Obama campaign: Romney, Perry tax plans help wealthy, hurt those who work
October 25th, 2011
06:00 AM ET
11 years ago

Obama campaign: Romney, Perry tax plans help wealthy, hurt those who work

(CNN) - A new Obama campaign memo slams Rick Perry's and Mitt Romney’s tax proposals, leveling a charge that’s now a campaign theme: the rich will benefit at the expense of the middle class if a Republican claims the White House in 2012.

The memo, by Obama campaign policy director James Kvaal, charges that under both Romney's and Perry’s tax plans, “the most fortunate Americans would pay less while the middle class would pay a higher share.” It describes their economic plans as “far right," draws parallels to proposals by congressional Republicans, and repeatedly charges that those who make money by investing wealth will prosper while those who live off of “work” will suffer. It’s a version of the warrior-for-the-middle-class message the president has been repeating since he began selling his jobs plan earlier this year.

The memo comes the same day Texas Gov. Perry unveiled his plan for a flat tax. In a Wall Street Journal op-ed, Perry says his plan will let taxpayers choose between “a new, flat tax rate of 20% or their current income tax rate. The new flat tax preserves mortgage interest, charitable and state and local tax exemptions for families earning less than $500,000 annually, and it increases the standard deduction to $12,500 for individuals and dependents..” It would also eliminate the tax on Social Security benefits.

Steve Forbes, perhaps the best known flat-tax advocate, endorsed Perry, and in an appearance on Fox News praised the plan’s “radical simplicity” insisting it will “make it worthwhile to invest in America again, drastically simplifying the tax code, lowering the corporate tax rate.”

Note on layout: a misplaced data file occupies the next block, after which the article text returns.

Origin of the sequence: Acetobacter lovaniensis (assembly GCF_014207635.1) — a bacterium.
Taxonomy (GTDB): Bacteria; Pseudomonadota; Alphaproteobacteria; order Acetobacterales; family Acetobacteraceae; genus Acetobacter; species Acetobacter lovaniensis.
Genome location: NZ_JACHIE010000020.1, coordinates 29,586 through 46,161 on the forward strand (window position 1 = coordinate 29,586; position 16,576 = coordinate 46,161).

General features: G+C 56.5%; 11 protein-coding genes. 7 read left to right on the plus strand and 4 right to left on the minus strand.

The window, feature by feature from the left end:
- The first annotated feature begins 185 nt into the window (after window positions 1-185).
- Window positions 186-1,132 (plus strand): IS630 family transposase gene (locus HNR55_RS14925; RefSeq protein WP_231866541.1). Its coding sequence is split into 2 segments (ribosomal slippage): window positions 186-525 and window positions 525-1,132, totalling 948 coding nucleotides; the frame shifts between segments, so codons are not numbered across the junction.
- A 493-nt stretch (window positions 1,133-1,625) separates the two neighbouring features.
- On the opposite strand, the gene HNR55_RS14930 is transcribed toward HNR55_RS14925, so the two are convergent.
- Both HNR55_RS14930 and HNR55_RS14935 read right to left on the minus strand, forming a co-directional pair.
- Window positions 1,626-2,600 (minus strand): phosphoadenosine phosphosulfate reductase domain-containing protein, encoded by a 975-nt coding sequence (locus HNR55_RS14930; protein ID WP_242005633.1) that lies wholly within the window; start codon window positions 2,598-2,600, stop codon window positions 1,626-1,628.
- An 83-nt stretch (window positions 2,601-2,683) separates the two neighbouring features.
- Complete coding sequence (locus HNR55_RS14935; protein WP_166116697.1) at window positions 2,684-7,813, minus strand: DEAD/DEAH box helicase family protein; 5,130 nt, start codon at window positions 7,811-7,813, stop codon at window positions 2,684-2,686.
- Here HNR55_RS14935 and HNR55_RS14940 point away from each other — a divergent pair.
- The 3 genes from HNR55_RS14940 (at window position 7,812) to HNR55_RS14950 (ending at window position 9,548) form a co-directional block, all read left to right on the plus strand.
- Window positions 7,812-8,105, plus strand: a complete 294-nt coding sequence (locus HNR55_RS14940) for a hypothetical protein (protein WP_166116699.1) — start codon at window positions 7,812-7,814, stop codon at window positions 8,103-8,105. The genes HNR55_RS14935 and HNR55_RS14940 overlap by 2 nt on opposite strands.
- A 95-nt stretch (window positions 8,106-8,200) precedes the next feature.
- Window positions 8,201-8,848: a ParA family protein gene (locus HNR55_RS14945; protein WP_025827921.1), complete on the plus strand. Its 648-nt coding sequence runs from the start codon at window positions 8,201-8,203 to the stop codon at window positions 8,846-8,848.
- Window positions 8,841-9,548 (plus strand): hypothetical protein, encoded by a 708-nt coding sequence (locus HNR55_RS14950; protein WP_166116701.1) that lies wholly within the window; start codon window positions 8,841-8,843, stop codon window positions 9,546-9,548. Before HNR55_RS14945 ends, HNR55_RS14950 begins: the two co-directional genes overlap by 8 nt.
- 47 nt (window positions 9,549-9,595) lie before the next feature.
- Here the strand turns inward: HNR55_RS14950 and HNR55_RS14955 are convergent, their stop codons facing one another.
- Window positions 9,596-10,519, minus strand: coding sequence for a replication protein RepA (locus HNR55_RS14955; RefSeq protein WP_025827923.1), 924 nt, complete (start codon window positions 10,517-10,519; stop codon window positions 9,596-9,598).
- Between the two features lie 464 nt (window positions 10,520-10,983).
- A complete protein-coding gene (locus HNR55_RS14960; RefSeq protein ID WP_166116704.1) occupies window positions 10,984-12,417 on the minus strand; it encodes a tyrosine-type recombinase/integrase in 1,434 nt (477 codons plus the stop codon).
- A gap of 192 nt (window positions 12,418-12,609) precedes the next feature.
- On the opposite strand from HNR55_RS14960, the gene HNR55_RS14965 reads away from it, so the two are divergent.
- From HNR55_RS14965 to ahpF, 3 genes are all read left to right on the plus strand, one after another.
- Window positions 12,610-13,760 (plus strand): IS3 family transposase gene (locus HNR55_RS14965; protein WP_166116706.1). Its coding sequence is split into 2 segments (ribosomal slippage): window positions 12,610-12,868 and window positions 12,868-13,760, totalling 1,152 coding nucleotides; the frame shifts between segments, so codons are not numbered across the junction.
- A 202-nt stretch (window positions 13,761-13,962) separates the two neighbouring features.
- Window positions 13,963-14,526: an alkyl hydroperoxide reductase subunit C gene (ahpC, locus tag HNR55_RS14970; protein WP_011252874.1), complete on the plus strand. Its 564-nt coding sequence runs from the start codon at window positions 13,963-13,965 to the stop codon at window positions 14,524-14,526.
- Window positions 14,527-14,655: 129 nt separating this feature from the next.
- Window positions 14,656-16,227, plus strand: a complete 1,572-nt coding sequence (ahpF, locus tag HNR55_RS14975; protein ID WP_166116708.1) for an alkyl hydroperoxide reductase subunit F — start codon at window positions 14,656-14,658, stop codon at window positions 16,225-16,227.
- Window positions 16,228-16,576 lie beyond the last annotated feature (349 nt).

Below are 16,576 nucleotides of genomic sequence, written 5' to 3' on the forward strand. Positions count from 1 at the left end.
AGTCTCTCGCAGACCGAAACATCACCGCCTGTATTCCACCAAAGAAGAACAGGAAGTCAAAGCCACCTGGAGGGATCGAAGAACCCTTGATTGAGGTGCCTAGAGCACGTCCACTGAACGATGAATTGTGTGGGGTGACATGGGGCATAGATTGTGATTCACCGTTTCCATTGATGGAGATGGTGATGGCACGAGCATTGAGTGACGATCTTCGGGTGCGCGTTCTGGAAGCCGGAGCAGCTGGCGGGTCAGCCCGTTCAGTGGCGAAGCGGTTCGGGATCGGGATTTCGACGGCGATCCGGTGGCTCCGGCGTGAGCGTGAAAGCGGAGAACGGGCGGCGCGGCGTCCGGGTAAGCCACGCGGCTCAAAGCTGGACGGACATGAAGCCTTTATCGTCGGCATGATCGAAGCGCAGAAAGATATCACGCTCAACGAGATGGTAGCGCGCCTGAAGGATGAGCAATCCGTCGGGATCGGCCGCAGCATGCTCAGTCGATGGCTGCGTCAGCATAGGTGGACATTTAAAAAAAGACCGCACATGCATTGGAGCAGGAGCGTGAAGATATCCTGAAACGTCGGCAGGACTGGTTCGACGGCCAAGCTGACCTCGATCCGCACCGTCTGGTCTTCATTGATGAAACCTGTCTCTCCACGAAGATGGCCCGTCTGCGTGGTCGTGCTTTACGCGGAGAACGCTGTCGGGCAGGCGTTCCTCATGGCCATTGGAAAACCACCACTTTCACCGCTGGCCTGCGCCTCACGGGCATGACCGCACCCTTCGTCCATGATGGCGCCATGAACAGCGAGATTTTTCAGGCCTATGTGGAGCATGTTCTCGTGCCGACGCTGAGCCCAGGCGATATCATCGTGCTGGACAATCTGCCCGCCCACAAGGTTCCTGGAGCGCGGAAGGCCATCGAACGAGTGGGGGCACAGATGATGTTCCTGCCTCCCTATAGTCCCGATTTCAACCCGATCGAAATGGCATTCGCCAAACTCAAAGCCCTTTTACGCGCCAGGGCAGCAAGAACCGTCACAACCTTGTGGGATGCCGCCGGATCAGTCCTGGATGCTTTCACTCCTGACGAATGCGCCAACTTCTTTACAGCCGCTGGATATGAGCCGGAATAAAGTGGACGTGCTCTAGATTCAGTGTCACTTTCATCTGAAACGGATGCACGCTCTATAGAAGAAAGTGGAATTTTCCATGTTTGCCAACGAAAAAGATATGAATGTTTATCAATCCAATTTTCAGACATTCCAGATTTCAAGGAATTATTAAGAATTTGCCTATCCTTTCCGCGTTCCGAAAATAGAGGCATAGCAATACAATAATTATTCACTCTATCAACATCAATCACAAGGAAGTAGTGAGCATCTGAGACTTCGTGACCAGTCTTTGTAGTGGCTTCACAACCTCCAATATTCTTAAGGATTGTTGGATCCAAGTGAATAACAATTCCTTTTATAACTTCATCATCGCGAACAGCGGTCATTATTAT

The Obama campaign’s memo suggests it is people in Forbes’ very privileged tax bracket who will most benefit from the Perry flat tax. In the memo Kvaal argues that in general flat-tax proposals “eliminate all taxation on capital gains and other investment income so that the wealthiest who generate much of their income from investments rather than work see huge gains.”

The memo charges the Perry tax plan “radically restructures the tax system and shifts a greater tax burden onto the middle class.” And it suggests the Perry plan is likely to eliminate popular deductions and exemptions including those “that are essential to middle class security like health insurance, home mortgages, charitable contributions and child care.”

Perry is set to outline his tax plan in a speech in South Carolina later Tuesday.

Team Obama is no more forgiving of the Romney plan. First they hit him for an apparent flip-flop, pointing out in 1996 Romney called Steve Forbes’ flat tax a “tax cut for fat cats” and this year has said, “I love a flat tax.” The Romney campaign provided a more complete transcript of Romney’s recent remarks in praise of the flat tax, which reveal he went on to express reservations that this kind of tax disproportionately hits middle income Americans.

The meat of the Obama team’s criticism is a populist message that Romney’s plan would likely “shift the tax burden onto the middle class.” Obama policy director Kvaal attacks Romney’s proposal to slash the corporate tax rate 10% from 35% to 25% because unlike the president’s plan it doesn’t also end loopholes and deductions which, Kvaal argues would “ensure that corporations continue to contribute their fair share of taxes.”

The Obama team also takes issue with Romney’s proposal to eliminate the estate tax. And it takes issue with Romney’s proposal to eliminate taxes on capital gains, dividends and interest for taxpayers who earn less than $200,000 a year.

Newt Gingrich also objected to this part of the Romney proposal in a recent Republican debate, arguing that it eliminates capital gains taxes for people who typically don’t have money in investments. Romney’s defense was an appeal to the same group the Obama campaign is targeting, the middle class.